The cannabis plant has a variety of natural compounds known as Cannabinoids and Terpenes. These chemical combinations give each strain its unique profile.
THC (tetrahydrocannabinol) is the psychoactive component of cannabis. It's what makes you feel "high." THC binds with receptors (mostly in the brain) controlling pain, mood, and other feelings. That's why THC can make you feel euphoric.
CBD (Cannabidiol) is a non-psychoactive component of cannabis. CBD won't make you feel high. It's excellent for pain relief and anxiety reduction.
The majority of the 100+ known cannabinoids do not produce the intoxicating effects of THC. Still, they do regulate how your cells communicate within the endocannabinoid system. The endocannabinoid system regulates several processes and bodily functions, including mood, appetite, sleep patterns, reproduction, memory, and pain sensation.
When you introduce cannabinoids into the body, they can have different pharmacological effects depending on their interaction with receptors.
Terpenes are responsible for cannabis's unique aroma and flavor. Cannabis terpenes are secreted from the plant’s resin glands and emit distinctive aromas like mint, pine, coffee, berry, and citrus that we’ve come to associate with different strains. Terpenes are secreted by plants to help lure potential pollinators and deter predators and other environmental hazards.
Hundreds of terpenes exist, but only a dozen are sufficiently present to have noted effects. Some of the most studied terpenes include caryophyllene, myrcene, limonene, and pinene.
The endocannabinoid system is a complex cell-signaling system identified in the early 1990s by researchers exploring THC. Experts are still trying to understand the endocannabinoid system fully, but so far, we know it plays a role in regulating a range of functions and processes, including:
• Reproduction & Fertility
The endocannabinoid system is active in your body even if you don’t use cannabis.
How does it work
The endocannabinoid system involves three core components: endocannabinoids, receptors, and enzymes.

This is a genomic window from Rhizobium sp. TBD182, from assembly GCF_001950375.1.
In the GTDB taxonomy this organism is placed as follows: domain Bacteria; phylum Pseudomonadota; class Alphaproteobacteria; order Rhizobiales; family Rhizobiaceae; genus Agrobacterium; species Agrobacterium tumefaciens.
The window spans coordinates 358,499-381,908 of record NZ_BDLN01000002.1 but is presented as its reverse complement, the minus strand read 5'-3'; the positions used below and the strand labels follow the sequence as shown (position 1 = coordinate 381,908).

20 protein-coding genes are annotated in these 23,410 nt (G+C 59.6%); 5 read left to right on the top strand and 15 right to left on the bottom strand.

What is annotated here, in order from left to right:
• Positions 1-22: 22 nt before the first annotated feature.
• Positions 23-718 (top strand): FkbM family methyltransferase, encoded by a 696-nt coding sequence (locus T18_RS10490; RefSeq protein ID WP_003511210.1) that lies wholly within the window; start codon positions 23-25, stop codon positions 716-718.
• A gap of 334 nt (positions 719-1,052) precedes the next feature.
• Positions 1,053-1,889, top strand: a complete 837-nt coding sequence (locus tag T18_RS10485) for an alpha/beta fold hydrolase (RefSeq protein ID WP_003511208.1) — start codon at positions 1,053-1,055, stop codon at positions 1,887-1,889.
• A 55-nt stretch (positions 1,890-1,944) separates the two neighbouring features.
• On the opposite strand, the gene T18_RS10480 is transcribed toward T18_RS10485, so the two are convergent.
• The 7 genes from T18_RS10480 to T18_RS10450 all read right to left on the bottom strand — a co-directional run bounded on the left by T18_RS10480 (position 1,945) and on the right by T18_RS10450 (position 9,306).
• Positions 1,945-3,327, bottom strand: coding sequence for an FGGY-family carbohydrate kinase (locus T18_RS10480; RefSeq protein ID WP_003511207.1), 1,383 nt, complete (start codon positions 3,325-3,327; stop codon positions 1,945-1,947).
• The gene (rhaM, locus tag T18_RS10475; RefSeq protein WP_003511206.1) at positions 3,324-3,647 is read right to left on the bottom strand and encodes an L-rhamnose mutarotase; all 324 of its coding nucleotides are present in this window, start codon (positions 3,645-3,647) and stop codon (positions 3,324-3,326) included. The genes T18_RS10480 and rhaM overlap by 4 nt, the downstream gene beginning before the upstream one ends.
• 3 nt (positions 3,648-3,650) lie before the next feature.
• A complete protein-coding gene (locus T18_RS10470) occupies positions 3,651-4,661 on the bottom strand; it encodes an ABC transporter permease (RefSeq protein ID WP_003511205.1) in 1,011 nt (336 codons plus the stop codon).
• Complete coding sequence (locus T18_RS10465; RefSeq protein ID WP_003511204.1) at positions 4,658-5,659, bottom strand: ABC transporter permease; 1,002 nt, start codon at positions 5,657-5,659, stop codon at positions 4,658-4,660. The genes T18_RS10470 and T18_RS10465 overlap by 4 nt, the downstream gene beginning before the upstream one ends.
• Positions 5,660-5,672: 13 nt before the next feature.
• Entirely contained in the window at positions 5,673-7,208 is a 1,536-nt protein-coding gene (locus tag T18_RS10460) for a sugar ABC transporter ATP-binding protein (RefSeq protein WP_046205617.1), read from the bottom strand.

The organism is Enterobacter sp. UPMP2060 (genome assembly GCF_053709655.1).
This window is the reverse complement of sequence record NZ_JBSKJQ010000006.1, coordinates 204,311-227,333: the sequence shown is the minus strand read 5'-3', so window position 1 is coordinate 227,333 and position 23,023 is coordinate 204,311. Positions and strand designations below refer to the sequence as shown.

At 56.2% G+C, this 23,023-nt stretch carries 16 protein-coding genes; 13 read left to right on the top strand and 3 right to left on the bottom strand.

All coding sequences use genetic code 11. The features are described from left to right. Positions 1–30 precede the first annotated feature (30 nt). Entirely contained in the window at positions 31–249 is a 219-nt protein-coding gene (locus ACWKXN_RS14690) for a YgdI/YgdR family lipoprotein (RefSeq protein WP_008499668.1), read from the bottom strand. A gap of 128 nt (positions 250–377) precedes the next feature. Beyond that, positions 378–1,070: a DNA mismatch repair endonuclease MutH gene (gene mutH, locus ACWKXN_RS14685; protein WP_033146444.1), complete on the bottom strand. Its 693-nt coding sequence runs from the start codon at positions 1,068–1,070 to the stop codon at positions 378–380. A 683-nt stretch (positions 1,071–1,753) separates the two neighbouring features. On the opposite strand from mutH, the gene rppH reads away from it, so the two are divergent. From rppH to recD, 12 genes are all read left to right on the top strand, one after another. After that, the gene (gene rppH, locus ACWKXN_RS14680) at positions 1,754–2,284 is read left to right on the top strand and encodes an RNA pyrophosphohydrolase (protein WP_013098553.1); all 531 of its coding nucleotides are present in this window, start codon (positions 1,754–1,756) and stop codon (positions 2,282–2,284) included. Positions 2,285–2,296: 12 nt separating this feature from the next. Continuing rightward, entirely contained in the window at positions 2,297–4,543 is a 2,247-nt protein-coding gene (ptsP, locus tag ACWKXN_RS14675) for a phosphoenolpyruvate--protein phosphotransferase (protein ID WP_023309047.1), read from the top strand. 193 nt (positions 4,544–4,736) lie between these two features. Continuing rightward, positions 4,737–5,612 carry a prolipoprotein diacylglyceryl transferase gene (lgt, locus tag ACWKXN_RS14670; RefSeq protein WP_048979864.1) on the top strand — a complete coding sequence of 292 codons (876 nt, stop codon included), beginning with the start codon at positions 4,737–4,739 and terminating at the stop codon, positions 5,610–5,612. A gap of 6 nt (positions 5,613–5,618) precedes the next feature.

Endocannabinoids, also called endogenous cannabinoids, are molecules made by your body. They’re similar to cannabinoids, but your body produces them.
Experts have identified two key endocannabinoids so far:
• anandamide (AEA)
• 2-arachidonoylglyerol (2-AG)
These help keep internal functions running smoothly. Your body produces them as needed, making it difficult to know the typical levels for each.
These receptors are throughout your body. Endocannabinoids bind to them to signal that the endocannabinoid system needs to take action.
There are two main endocannabinoid receptors:
• CB1 receptors, which are predominantly found in the central nervous system
• CB2 receptors, which are largely found in your peripheral nervous system, especially immune cells
Endocannabinoids can bind to either receptor. The effects that result depend on where the receptor is and which endocannabinoid it binds to.
For example, endocannabinoids might target CB1 receptors in a spinal nerve to relieve pain. Others might bind to a CB2 receptor in your immune cells to signal that your body’s experiencing inflammation, a common sign of autoimmune disorders.
Enzymes are responsible for breaking down endocannabinoids once they’ve carried out their function.
There are two main enzymes responsible for this:
• Fatty acid amide hydrolase, which breaks down AEA
• Monoacylglycerol acid lipase, which typically breaks down 2-AG
What are its functions?
The endocannabinoid system is complicated, and experts haven’t yet determined exactly how it works or all of its potential functions. However the endocannabinoid system has been linked to:
• Appetite and digestion
• Chronic pain
• Inflammation and other immune system responses
• Learning and memory
• Motor control
• Cardiovascular system function
• Muscle formation
• Bone remodeling and growth
• Liver function
• Reproductive system function
• Skin and nerve function
These functions all contribute to homeostasis, which refers to the stability of your internal environment. For example, if an outside force, such as pain from an injury or a fever, throws off your body’s homeostasis, your endocannabinoid system kicks in to help your body return to its ideal operation.
Flower: Store cannabis flowers in an airtight container and a non-see-through container.
Vape: Store cartridges upright at all times when not in use.Never expose your vape pen cartridges to extreme heat or cold, as this could cause the oil to leak, either from the mouthpiece or the base. High altitudes can periodically cause the cartridges to leak as well; to prevent this, you can store your cartridge in a pressure-resistant case
Edibles: Edibles should be stored in a cool dark area and out of reach of children or pets. Edibles will typically last 3-6 months, and you can store edibles in the fridge or freezer to extend their life.